In eras of high oil prices, operators have focused on bringing oil to market, with less consideration for the costs and risks they incurred.
As exploration and production (E&P) continues its slow recovery, operators are now taking a different approach.
Operators want service solutions that drive greater value, include more risk-sharing with contractors and incorporating integrated services that improve operational efficiencies.
As a result, oilfield services (OFS) providers are under pressure to make structural changes that closely align their offerings with these criteria.
There is no one-size-fits-all approach, but rather, several innovative commercial models that are being adopted, they include:
Investing with customers: In this model, OFS companies take an equity stake in a project, deploying capital in the form of products, services or financing.
In exchange, they get returns in the form of equity, profit or a share of hydrocarbons.
Operators benefit by lowering their development risk, reducing their initial capital outlay and ensuring that their contractors are fully aligned to their interests.
Contractors benefit by securing work they may not have been able to otherwise and developing stronger partnerships with operators.
However, this requires a very robust risk management culture and a clear understanding that the ultimate goal is not for contractors to become E&P companies and to compete with their customers.
Shifting from capex to opex-based pricing models: Such a model requires the OFS company to rent out an asset for a specified time frame, while being responsible for asset-related costs and performance.
Not only does this model reduce the capital intensity of their customers’ operations, it also incentivises contractors to improve their asset performance – ultimately making the economics of operations more competitive.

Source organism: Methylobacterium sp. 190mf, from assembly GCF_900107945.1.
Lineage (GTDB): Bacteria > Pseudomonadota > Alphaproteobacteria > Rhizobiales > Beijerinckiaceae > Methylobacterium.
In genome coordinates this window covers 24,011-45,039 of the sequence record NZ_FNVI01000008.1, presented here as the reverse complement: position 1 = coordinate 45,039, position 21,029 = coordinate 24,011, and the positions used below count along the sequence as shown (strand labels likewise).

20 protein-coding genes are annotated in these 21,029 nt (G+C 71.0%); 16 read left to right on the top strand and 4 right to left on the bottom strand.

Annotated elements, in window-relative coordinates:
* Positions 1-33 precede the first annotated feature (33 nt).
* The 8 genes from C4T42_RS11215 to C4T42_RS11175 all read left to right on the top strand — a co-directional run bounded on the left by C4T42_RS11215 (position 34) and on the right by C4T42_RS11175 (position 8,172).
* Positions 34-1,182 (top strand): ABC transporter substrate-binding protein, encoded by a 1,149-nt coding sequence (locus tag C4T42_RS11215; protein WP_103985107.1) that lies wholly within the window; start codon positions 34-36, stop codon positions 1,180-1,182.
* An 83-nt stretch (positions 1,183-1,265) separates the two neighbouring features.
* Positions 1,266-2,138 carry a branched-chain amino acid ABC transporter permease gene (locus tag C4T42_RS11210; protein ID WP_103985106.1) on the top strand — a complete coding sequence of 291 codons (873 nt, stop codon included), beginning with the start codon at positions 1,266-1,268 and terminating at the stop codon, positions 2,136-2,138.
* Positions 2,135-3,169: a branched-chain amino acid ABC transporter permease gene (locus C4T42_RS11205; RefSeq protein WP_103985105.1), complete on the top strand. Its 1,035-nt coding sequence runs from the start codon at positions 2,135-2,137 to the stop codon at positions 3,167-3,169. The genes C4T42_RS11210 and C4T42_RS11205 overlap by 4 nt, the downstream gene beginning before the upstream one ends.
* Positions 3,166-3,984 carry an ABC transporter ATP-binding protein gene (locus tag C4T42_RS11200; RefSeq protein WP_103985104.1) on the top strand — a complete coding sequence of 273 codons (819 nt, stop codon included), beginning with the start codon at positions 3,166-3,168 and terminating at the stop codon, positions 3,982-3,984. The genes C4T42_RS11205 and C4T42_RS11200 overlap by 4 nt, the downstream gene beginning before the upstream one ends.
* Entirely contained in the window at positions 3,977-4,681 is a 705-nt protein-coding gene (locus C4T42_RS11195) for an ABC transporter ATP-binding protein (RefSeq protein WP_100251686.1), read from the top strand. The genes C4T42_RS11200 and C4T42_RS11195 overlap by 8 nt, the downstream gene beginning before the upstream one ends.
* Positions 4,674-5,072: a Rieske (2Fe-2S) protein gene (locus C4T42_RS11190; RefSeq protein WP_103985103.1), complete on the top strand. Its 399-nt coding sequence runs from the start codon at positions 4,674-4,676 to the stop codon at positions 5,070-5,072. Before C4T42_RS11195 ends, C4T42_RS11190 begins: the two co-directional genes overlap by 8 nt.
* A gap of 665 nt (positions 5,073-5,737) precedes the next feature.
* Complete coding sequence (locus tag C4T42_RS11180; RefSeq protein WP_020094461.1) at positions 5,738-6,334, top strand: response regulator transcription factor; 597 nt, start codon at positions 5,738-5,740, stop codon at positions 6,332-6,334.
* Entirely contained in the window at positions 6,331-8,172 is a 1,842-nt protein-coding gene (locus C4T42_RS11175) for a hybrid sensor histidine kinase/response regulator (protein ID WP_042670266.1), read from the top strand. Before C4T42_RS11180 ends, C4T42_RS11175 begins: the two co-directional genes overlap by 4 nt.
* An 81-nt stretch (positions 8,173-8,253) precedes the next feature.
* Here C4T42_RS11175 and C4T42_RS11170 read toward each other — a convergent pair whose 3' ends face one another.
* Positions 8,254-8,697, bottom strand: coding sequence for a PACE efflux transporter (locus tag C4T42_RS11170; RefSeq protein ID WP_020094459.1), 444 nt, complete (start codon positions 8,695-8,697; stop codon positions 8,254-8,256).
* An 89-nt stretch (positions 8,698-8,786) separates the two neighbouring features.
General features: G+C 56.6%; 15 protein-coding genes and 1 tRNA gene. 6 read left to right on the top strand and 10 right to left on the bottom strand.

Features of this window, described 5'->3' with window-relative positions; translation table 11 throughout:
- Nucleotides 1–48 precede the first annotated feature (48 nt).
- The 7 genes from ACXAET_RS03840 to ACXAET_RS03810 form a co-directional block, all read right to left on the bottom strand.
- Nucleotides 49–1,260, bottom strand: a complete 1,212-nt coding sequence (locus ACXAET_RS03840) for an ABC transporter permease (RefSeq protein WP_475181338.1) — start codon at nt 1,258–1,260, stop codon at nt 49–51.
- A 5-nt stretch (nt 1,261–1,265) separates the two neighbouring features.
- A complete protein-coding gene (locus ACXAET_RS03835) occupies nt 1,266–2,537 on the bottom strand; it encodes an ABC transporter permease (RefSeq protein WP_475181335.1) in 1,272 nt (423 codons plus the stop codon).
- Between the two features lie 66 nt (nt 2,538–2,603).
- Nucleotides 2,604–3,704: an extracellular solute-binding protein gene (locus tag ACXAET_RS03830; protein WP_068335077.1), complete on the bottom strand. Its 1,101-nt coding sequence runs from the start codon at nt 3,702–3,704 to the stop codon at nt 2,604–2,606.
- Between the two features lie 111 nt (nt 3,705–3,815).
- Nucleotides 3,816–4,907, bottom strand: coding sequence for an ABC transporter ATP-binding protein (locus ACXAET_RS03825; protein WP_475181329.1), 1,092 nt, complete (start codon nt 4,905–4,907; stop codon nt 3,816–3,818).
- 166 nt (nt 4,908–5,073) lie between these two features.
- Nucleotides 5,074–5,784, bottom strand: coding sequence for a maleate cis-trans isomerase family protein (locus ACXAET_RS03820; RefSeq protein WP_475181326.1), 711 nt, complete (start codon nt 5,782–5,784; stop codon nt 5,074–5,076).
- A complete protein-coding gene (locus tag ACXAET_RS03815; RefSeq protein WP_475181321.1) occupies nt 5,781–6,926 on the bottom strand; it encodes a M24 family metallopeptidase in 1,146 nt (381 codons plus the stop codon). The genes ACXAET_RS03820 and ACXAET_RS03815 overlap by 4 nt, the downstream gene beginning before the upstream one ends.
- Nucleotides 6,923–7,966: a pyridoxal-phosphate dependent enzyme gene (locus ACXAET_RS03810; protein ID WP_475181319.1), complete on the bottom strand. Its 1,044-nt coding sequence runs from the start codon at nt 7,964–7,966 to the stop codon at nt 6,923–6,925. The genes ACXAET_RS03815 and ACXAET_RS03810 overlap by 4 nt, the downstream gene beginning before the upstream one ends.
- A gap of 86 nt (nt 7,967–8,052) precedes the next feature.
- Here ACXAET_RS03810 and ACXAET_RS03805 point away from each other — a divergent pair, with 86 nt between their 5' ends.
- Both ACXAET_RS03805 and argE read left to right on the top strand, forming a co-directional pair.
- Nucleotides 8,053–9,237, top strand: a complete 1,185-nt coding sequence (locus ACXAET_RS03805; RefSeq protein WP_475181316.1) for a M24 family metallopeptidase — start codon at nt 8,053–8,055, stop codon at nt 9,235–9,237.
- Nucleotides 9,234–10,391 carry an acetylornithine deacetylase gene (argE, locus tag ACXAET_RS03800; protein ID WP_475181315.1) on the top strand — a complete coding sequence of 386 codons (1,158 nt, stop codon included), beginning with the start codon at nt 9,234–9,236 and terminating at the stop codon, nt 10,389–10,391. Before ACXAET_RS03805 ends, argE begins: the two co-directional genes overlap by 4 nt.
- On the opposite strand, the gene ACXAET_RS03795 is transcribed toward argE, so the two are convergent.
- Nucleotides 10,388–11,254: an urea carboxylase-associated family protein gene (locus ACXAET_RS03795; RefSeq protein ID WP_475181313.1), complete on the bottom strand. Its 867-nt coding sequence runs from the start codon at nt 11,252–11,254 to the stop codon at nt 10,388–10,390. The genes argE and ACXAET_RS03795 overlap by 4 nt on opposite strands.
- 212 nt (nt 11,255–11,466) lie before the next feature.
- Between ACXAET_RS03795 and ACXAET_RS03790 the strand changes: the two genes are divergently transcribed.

Implementing outcome-based models: These models link payments to performance. OFS companies are compensated based on how effectively their products and services improve metrics.
Operators benefit from reduced hidden costs and transferring some of the project risk to the contractor.
As improved performance is the key metric here, time delays and costs are reduced.
Integrated contracts: Multiple services are provided through a single contracting structure, reducing the number of interfaces for the operator.
This improves project co-ordination, lowers transaction costs, accelerates response time, and affords better project design and accountability, while reducing non-productive downtime.
Such contracts could be undertaken on a lump-sum turnkey basis, or as a mix of lump sum and day rate work.
When combined with other models, such as performance-related measures, these contracts can also include performance-based incentives and may be attractive to all parties involved – not only in terms of value created but also in terms of technology deployment and business transformation.
With market conditions still difficult, the ability to partner with customers by offering them multiple models tailored to their preferences is a key differentiator, and might even be the key to survival for many contractors.
Celine Delacroix, EMEIA Oilfield Services Transformation Leader, EY